Acquired Audiobook By: I started to listen to audiobooks in [2016] as a way to offset my readings of print books whilst noting there was a rumour about how audiobooks could help curb chronic migraines as you are switching up how your reading rather than allowing only one format to be your bookish choice. As I found colouring and knitting agreeable companions to listening to audiobooks, I have embarked on a new chapter of my reading life where I spend time outside of print editions of the stories I love reading and exchange them for audio versions. Through hosting for the Audiobookworm I’ve expanded my knowledge of authors who are producing audio versions of their stories whilst finding podcasters who are sharing their bookish lives through pods (ie. AudioShelf and Talking Audiobooks; see my sidebar). Meanwhile, I am also curating my own wanderings in audio via my local library who uses Overdrive for their digital audiobook catalogue whilst making purchase requests for audio CDs. It is a wonderful new journey and one I enjoy sharing – I am hoping to expand the percentage of how many audios I listen to per year starting in 2018.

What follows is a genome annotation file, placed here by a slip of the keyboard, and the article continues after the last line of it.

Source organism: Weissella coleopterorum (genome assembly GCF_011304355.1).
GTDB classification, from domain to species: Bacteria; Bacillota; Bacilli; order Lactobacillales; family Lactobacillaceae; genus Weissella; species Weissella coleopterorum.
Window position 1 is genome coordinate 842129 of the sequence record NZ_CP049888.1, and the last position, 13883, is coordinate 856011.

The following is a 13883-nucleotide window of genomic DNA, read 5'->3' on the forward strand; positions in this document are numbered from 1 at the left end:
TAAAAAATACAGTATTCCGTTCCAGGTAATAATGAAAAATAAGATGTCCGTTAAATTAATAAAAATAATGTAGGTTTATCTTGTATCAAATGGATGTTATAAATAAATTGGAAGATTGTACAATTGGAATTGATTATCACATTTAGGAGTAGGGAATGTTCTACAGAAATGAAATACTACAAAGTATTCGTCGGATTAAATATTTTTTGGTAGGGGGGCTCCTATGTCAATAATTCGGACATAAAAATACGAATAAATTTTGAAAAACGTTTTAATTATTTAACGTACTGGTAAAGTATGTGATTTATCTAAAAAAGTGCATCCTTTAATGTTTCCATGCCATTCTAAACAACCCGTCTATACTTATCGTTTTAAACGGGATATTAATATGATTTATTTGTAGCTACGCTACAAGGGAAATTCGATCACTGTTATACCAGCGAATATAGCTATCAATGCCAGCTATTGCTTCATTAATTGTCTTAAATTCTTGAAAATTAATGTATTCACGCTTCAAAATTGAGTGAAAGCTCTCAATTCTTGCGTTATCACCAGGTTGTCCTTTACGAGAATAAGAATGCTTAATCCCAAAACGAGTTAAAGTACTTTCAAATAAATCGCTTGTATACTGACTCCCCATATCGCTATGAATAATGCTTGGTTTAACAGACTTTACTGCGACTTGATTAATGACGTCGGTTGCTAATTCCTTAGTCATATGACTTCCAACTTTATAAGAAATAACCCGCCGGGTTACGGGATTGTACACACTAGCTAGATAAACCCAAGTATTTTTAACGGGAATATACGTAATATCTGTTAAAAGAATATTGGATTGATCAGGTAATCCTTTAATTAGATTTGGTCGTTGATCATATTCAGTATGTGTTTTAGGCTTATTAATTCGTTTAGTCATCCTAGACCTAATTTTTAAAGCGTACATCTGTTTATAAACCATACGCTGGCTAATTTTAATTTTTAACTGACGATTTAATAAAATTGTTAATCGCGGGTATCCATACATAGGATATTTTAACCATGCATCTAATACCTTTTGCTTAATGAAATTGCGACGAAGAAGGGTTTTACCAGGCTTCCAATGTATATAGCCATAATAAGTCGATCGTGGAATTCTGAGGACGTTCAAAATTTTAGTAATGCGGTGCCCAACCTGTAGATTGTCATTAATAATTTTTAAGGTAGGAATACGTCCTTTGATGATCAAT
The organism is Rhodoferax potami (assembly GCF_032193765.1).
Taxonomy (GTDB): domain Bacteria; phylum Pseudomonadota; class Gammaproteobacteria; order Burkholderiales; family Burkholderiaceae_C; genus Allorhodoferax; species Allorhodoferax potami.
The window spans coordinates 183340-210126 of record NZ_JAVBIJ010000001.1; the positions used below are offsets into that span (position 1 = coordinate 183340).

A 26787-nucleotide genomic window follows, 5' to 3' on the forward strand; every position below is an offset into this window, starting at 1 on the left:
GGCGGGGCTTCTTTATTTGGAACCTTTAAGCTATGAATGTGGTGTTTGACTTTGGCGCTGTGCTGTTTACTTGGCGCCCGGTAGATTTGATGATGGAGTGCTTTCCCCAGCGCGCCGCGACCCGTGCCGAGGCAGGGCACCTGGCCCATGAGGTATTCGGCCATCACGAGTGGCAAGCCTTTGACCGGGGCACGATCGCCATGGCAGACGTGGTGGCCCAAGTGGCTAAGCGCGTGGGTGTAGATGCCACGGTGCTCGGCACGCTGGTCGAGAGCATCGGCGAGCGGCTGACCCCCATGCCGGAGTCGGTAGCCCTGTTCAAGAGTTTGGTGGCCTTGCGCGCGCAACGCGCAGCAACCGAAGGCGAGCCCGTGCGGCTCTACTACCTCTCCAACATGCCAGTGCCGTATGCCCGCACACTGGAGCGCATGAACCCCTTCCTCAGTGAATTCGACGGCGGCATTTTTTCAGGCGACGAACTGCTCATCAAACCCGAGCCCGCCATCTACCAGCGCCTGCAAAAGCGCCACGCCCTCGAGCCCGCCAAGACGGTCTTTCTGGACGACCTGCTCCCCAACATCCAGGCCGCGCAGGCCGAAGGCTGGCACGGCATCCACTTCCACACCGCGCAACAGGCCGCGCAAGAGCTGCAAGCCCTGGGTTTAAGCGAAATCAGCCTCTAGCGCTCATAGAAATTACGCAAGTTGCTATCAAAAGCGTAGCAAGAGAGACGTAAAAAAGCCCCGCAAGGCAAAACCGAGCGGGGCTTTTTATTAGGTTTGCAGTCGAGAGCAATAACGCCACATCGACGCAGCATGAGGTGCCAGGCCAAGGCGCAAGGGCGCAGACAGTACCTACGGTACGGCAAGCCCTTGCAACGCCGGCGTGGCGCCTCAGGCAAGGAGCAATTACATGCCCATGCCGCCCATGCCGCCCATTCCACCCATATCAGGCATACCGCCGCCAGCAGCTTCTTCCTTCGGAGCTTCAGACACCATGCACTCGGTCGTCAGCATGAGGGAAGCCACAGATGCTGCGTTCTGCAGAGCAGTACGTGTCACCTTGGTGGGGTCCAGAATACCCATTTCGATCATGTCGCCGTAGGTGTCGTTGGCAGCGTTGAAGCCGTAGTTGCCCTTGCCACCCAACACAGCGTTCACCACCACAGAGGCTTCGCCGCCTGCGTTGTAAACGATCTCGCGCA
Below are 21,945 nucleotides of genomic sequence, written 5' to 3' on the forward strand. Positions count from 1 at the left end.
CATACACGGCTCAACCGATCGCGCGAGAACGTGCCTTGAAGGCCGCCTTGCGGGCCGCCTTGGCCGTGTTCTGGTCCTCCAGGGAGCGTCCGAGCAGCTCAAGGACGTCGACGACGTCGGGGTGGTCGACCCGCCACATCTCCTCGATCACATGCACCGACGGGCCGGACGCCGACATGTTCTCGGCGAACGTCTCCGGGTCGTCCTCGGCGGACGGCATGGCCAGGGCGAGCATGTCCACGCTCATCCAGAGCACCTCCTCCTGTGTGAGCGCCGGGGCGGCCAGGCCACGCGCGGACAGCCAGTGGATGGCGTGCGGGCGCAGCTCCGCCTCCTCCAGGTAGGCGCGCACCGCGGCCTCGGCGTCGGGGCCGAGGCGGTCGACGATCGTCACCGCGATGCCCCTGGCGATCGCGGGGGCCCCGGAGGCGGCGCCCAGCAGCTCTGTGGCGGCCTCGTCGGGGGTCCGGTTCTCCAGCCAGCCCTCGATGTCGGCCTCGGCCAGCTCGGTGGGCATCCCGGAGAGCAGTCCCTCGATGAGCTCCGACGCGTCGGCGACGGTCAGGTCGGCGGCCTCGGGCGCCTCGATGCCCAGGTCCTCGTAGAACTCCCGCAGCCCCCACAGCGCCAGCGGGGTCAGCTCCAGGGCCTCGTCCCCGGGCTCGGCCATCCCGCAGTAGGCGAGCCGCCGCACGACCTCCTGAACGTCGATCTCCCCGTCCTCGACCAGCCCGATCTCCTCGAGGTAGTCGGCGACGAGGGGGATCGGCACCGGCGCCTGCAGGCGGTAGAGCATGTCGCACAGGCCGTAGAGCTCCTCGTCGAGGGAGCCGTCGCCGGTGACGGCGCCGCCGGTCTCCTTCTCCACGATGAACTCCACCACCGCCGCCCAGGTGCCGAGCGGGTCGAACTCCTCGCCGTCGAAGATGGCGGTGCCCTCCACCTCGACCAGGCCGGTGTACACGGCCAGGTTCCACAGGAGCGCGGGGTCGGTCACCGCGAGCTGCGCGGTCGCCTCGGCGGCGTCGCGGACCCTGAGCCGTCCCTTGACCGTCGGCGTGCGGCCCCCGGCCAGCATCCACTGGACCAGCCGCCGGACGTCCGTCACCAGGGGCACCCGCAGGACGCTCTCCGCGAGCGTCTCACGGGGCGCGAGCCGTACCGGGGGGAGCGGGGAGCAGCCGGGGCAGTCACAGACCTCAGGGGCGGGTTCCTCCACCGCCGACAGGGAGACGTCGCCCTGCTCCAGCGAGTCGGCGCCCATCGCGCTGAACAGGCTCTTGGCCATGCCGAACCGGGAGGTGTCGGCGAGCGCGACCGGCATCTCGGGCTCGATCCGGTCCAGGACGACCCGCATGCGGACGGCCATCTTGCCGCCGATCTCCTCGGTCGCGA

Similar to the blog tour for the sixth novel of the #KayHunter series, the blog tour review copies are being provided directly by the author off-site from Audible. The key reason I decided to not accept the review copies from “Gone to Ground” and “Bridge to Burn” is because the new format is mostly directed for mobile listeners and I do not listen to audiobooks in that style of format. However, this time round as I switched my subscription from Audible to Scribd, I did not yet have the chance to purchase my copy of “Bridge to Burn” – which I shall be doing eventually as I want to have a full set of all the Kay Hunter installments – I was able to join this lovely blog tour because the audiobooks are readily available via Scribd! For which, I am especially grateful as I can continue to listen to one of my beloved and favourite Crime Drama series!